We had the alarm set for 4:00 AM, Saturday, September 20th, 2014, for a summit attempt on Pawnee Peak in the Indian Peaks Wilderness Area. Who knows why, but both Suzy and I had tossed and turned all night, so when the alarm went off, we immediately agreed to try again tomorrow (Sunday), and went back to bed. We woke up somewhere between 7:30 and 8:00 AM, and I made some coffee and turned on the CBS Morning Show. About 9:00 AM though, Suzy recalled that it was supposed to rain Sunday, and suggested that maybe we should get out anyway, even with a late start. So we grabbed our stuff and hit the road.
It was around 11:30 AM when we arrived at the Long Lake Trailhead, but not unexpectedly this late in the day, the parking lot was full. We had to drive back to the day-use parking at Brainard Lake, and hit the trail from there. It was now 12:00 PM - we were 5 hours behind schedule and starting out 1.5 miles from the trailhead. Still, the weather was perfect, and we had pretty much scrapped our plans and were just out for a hike to wherever we got to. As the first picture shows, taken nearly an hour up the trail, it was a beautiful fall day!
Two hours up the trail now, at 1:55 PM, I had to get this shot of Navajo Peak, with Dicker’s Peck at the top of the snow field. The trail had steepened up, and our speed naturally slowed. If we had gotten up with the alarm this morning, we probably would have been right here in this same area, but heading back down after summiting.
We finally arrived at Pawnee Pass on the Continental Divide at 3:36 PM, and I was amazed at having made it this far. The summit of Pawnee Peak was only four hundred vertical feet away though, and even this late in the day, the weather was still perfect, so we just kinda kept on going.
Just five minutes after leaving the sign on the pass, we saw Lake Granby way off on the west side of the divide. Even with the haze, the fall colors around the lake really caught our eye.
Surprise surprise - we made it to the summit at about 4:15 PM. This was when it got weird though. I had just put my pack down when I became aware a faint swooshing sound that was quickly getting louder. Feeling like a Pterodactyl was coming down on me, I immediately went into a crouch and turned my head to see what the hell was going on. As I turned to look, a glider went right over our heads. What a rush! We had not even seen it coming. I don’t know what Suzy thought, but it scared the crap out of me. I suspect the pilot had seen us approaching the summit and timed his, or her, approach accordingly to give us a thrill. After realizing the coolness of what had just happened, I groaned in agony knowing that this would have been such a great picture - and I missed it!
Anyway, now that the flyby excitement was over, I took this shot looking south. The slight haze and late afternoon sun didn’t help the picture any, but it was still a view worth documenting. While this peak is 57 feet short of being a 13er, these days it’s more about the view during the hike and at the summit for us.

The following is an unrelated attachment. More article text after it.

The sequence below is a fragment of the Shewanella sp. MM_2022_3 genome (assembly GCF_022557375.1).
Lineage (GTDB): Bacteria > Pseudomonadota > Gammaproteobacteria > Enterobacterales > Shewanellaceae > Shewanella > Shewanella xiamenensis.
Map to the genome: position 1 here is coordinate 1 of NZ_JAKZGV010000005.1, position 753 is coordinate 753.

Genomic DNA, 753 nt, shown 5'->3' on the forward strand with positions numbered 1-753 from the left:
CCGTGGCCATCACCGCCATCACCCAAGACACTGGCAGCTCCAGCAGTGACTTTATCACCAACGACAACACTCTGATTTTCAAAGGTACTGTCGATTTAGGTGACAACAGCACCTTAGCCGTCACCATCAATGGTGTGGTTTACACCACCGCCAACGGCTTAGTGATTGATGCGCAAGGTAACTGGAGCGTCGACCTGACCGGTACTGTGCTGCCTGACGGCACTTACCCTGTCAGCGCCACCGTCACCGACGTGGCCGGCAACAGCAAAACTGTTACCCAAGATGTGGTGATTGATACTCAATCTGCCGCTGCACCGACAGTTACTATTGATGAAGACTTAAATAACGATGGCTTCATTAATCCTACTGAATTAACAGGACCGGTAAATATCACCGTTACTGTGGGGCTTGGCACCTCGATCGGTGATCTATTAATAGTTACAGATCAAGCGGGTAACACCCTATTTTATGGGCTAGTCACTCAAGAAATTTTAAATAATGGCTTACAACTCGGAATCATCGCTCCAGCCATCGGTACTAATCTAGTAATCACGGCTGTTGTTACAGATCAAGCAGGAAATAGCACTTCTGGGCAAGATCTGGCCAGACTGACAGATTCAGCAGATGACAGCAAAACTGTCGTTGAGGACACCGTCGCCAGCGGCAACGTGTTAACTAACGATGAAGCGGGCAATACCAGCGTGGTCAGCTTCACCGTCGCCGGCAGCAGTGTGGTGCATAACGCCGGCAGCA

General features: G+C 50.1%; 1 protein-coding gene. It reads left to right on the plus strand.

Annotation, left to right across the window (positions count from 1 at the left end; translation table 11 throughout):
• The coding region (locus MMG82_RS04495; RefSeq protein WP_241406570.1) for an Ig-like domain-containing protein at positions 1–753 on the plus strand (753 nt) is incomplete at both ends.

The view north showed (left to right) Mount Toll (another wanna-be 13er at 12,979 feet), Paiute Peak, and Mount Audubon, which we had summited just two weeks earlier - hit by a graupel storm on the way back down too, I might add.
Taking a closer look at Mount Toll now, I really wished I had a couple more hours to run over and tag it’s summit before heading back down. It just looked like a great place to sit and contemplate the meaning of life.
On the way up to Pawnee Pass, we had looked over at Niwot Ridge and saw what we thought were some large boulders. However, going down now, it suddenly occurred to us that this was the Niwot Ridge LTER (Long-Term Ecological Research site), home of the Niwot Ridge TundraCam: "A live "steerable" mountain webcam". Confirming this with the binoculars, I steadied the camera on a rock and zoomed in for this shot.
A few days after this outing, on Friday, September 26th, I was online playing with the TundraCam and got the two screenshots below - tweaked with Photoshop Elements of course (I tweak just about everything).
After taking the shot of the Niwot Ridge LTER, I looked over at Suzy and took another shot, before putting away the camera, of her enjoying the view of Long Lake, Left Hand Reservoir, and the Brainard Lake Recreational Area.
We were just getting down to timberline when I stopped for a shot showing the late day sun on the ridge to the north. We normally plan our activities so we’re back out before dark, but this wasn’t going to be the case today. We were familiar enough with the trail though, and we had headlamps, so considering how much fun we were having, we just didn't care.
It was only 6:39 PM when I took this photo passing a beautiful mountain stream, but due to the fading fall daylight, it was our last picture of the day. It would still be a couple hours before we made it back to where the Jeep was parked, but we spent most of that time pleasantly reflecting on how great the day had turned out, even with our wishy-washy start.
When we got back to the Jeep, using headlamps for the last half hour, it was about 8:50 PM. Breaking out two nice thick peanut butter-n-jelly sandwiches, we started up the jeep and headed home.
GPS stats: trailhead to trailhead in 8 hours, 52 minutes; a round trip distance of 12.77 miles; a total elevation gain of 2,552 ft.; with a max elevation of 12,943 ft, which is the official height of the Peak; however, the GPS, not adjusted for the current barometric pressure, read 12,993 ft., a 50 feet difference.
Indian Peaks Wilderness @ SummintPost.org
Colorado's Indian Peaks: Classic Hikes and Climbs
Hiking Colorado's Indian Peaks Wilderness